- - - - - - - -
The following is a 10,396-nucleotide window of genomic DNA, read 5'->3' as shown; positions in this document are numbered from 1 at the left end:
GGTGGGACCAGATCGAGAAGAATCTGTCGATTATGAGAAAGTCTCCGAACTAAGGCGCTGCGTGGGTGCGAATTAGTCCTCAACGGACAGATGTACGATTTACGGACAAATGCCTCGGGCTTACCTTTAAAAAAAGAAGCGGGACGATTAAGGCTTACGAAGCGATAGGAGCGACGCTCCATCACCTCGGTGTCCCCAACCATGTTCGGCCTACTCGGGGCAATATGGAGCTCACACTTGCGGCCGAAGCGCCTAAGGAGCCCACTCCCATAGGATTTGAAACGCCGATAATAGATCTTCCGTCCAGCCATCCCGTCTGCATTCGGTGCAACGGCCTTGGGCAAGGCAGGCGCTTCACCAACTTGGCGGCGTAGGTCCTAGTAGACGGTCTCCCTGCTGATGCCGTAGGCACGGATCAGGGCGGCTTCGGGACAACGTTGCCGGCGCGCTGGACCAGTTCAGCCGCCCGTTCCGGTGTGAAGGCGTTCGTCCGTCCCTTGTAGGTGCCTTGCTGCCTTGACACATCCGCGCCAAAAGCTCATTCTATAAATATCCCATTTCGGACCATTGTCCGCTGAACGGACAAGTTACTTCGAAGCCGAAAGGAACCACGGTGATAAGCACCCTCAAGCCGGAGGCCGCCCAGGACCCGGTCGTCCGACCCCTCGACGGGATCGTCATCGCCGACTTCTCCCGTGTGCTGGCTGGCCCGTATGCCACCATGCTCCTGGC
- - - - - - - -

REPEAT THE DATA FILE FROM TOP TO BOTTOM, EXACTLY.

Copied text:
The following is a 10,396-nucleotide window of genomic DNA, read 5'->3' as shown; positions in this document are numbered from 1 at the left end:
GGTGGGACCAGATCGAGAAGAATCTGTCGATTATGAGAAAGTCTCCGAACTAAGGCGCTGCGTGGGTGCGAATTAGTCCTCAACGGACAGATGTACGATTTACGGACAAATGCCTCGGGCTTACCTTTAAAAAAAGAAGCGGGACGATTAAGGCTTACGAAGCGATAGGAGCGACGCTCCATCACCTCGGTGTCCCCAACCATGTTCGGCCTACTCGGGGCAATATGGAGCTCACACTTGCGGCCGAAGCGCCTAAGGAGCCCACTCCCATAGGATTTGAAACGCCGATAATAGATCTTCCGTCCAGCCATCCCGTCTGCATTCGGTGCAACGGCCTTGGGCAAGGCAGGCGCTTCACCAACTTGGCGGCGTAGGTCCTAGTAGACGGTCTCCCTGCTGATGCCGTAGGCACGGATCAGGGCGGCTTCGGGACAACGTTGCCGGCGCGCTGGACCAGTTCAGCCGCCCGTTCCGGTGTGAAGGCGTTCGTCCGTCCCTTGTAGGTGCCTTGCTGCCTTGACACATCCGCGCCAAAAGCTCATTCTATAAATATCCCATTTCGGACCATTGTCCGCTGAACGGACAAGTTACTTCGAAGCCGAAAGGAACCACGGTGATAAGCACCCTCAAGCCGGAGGCCGCCCAGGACCCGGTCGTCCGACCCCTCGACGGGATCGTCATCGCCGACTTCTCCCGTGTGCTGGCTGGCCCGTATGCCACCATGCTCCTGGC